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Pilsen, Little Village, Back of the Yards

Fisk Diesel Peaking Permit To Be Discussed At Community Meeting Wednesday In Pilsen

If a permit is approved, the peaking turbines at the generating station could be used during periods of high demands.

Hilco plans to build a giant data center at the Fisk Generating Station in Pilsen.
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PILSEN — Officials from the Illinois Environmental Protection Agency and the Pilsen Environmental Rights and Reform Organization (PERRO) will host a community meeting to discuss a pending permit for the usage of the Fisk Generating Station’s diesel peaking turbines Wednesday in the South Side neighborhood.

IEPA officials will present details of the draft permit which, if approved, would allow for the diesel peaking turbines at the generating station to be used during periods of high demands, said Brad Frost, manager of community relations for the IEPA. 

In addition to details on the permit, officials will present the history on the Fisk Power Generating station during the meeting in Dvorak Park’s gym, 1119 W. Cullerton St., from 6-8 p.m. Wednesday. 

Under federal law, all major sources of air emissions are required to have a Clean Air Act Permit Program permit to operate, Frost said.

The Fisk Generating Station, at 1111 W. Cermak Road, was previously issued a permit to operate its diesel turbines for several years, but the permit was pulled during the state’s review of all coal power plants, Frost said.

Now, officials are negotiating and considering re-instating the peaking turbines permit at Fisk, Frost said. While the diesel peaking permit is being considered, the facilities coal power plant would never go into operation again, he emphasized.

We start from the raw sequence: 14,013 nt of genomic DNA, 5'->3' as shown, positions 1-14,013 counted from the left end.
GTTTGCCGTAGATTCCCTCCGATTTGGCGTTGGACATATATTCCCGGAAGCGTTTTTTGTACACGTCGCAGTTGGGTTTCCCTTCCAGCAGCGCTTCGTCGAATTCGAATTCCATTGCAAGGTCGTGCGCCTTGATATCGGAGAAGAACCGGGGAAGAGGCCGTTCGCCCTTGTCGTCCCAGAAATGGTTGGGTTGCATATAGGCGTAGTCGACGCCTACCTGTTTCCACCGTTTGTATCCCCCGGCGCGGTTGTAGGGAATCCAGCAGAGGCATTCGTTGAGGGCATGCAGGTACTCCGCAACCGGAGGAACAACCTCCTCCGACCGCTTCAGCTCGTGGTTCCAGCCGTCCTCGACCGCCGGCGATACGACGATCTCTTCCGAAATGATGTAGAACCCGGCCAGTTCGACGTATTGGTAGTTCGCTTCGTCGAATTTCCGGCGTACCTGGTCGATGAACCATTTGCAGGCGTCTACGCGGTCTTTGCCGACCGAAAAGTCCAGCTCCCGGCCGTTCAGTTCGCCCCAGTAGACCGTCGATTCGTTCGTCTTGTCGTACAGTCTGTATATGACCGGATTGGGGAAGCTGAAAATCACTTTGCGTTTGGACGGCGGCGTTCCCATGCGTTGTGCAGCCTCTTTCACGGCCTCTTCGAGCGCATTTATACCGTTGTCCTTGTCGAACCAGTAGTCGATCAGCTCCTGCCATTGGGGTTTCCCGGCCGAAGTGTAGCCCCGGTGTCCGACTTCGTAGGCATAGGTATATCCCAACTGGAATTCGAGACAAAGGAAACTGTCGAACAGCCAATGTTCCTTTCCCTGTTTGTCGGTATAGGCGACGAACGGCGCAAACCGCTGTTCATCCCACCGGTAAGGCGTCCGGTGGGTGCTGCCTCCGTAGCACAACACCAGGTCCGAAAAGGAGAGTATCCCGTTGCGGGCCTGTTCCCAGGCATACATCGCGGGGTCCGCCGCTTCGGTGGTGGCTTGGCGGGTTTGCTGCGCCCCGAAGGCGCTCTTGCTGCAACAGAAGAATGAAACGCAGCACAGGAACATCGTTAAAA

The permit would allow the turbines to be used for up to 20,000 megawatt (MW) hours per year, Kim Biggs, an IEPA spokeswoman, said in an email. 

 A megawatt hour is equal to 1,000 kilowatt hours, which is about equivalent to the amount of electricity used by 330 homes in one hour.  There are emission standards outlined in the permit for opacity, sulfur content of the distillate fuel oil purchased and used, sulfur dioxide (SO2) emissions and nitrogen oxide (NOx) emissions, Biggs said. 

The peaking operation would provide some stability to the electric grid, Frost said. 

“Peaking [plant] tend to operate a quarter of the year, not much more than that,” Frost said.  “They operate when there is an increase need for electricity, typically during the summer when people use more air conditioning units.”

Troy Hernandez, director of PERRO and an aldermanic candidate for the 25th Ward, said the Pilsen environmental group pushed for a community meeting with the IEPA.

“This event is being held so the community can be informed about it,” Hernandez said. “I don’t think a lot of people realize… that it is still a functioning plant in some respects.”

In response, PERRO will be proposing a battery-powered peaking plant instead, which have zero emissions, an electric bus depot, and green space at the location, Hernandez said.

The electric bus depot would be an alternative idea to the city’s 2015 pitch to turn part of the Fisk property into a CTA bus depot. 

“We want to mobilize the community again so we don’t get caught off guard like Little Village,” Hernandez said, referring to a one-million square foot distribution facility that is set to replace the Crawford Power Plant. 

After the meeting, neighbors will have an opportunity to weigh in on the draft permit plan, Frost said. After reviewing their comments, the IEPA will make a final decision on the permit, he said. 

The Fisk Generating Station’s opened in 1903, and shut down its coal-burning operations in 2012, according to the Chicago Tribune.

The closing was a result of a community-led effort that called for the closing for the Pilsen coal plant and the Crawford Generating Station in Little Village.

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